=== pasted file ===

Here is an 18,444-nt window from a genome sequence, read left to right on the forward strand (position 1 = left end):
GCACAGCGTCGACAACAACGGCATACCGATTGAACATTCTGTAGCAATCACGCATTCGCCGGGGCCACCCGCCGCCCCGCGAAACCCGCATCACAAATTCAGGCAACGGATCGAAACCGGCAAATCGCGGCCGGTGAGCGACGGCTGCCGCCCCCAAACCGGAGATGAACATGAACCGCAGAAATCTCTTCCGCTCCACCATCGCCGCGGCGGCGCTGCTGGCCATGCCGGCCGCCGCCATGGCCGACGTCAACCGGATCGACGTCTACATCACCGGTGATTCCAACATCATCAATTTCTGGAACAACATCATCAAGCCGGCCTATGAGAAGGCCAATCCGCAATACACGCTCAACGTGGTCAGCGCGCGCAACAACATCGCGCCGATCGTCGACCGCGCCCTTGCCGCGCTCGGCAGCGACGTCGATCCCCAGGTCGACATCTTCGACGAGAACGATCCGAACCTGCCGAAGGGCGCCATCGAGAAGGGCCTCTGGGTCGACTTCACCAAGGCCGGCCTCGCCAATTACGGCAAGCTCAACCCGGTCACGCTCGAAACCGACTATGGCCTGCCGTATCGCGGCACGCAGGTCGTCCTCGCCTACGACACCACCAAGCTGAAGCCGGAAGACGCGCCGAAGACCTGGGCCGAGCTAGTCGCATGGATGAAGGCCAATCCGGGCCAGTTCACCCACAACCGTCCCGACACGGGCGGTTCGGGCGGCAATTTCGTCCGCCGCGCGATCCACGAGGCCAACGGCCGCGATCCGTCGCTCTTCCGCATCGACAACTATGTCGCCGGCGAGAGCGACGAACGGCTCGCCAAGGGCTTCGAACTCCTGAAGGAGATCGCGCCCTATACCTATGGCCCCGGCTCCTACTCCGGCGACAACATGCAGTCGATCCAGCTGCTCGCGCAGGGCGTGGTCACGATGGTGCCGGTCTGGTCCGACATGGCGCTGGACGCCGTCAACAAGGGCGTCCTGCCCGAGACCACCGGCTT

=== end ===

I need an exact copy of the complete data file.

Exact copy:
Here is an 18,444-nt window from a genome sequence, read left to right on the forward strand (position 1 = left end):
GCACAGCGTCGACAACAACGGCATACCGATTGAACATTCTGTAGCAATCACGCATTCGCCGGGGCCACCCGCCGCCCCGCGAAACCCGCATCACAAATTCAGGCAACGGATCGAAACCGGCAAATCGCGGCCGGTGAGCGACGGCTGCCGCCCCCAAACCGGAGATGAACATGAACCGCAGAAATCTCTTCCGCTCCACCATCGCCGCGGCGGCGCTGCTGGCCATGCCGGCCGCCGCCATGGCCGACGTCAACCGGATCGACGTCTACATCACCGGTGATTCCAACATCATCAATTTCTGGAACAACATCATCAAGCCGGCCTATGAGAAGGCCAATCCGCAATACACGCTCAACGTGGTCAGCGCGCGCAACAACATCGCGCCGATCGTCGACCGCGCCCTTGCCGCGCTCGGCAGCGACGTCGATCCCCAGGTCGACATCTTCGACGAGAACGATCCGAACCTGCCGAAGGGCGCCATCGAGAAGGGCCTCTGGGTCGACTTCACCAAGGCCGGCCTCGCCAATTACGGCAAGCTCAACCCGGTCACGCTCGAAACCGACTATGGCCTGCCGTATCGCGGCACGCAGGTCGTCCTCGCCTACGACACCACCAAGCTGAAGCCGGAAGACGCGCCGAAGACCTGGGCCGAGCTAGTCGCATGGATGAAGGCCAATCCGGGCCAGTTCACCCACAACCGTCCCGACACGGGCGGTTCGGGCGGCAATTTCGTCCGCCGCGCGATCCACGAGGCCAACGGCCGCGATCCGTCGCTCTTCCGCATCGACAACTATGTCGCCGGCGAGAGCGACGAACGGCTCGCCAAGGGCTTCGAACTCCTGAAGGAGATCGCGCCCTATACCTATGGCCCCGGCTCCTACTCCGGCGACAACATGCAGTCGATCCAGCTGCTCGCGCAGGGCGTGGTCACGATGGTGCCGGTCTGGTCCGACATGGCGCTGGACGCCGTCAACAAGGGCGTCCTGCCCGAGACCACCGGCTT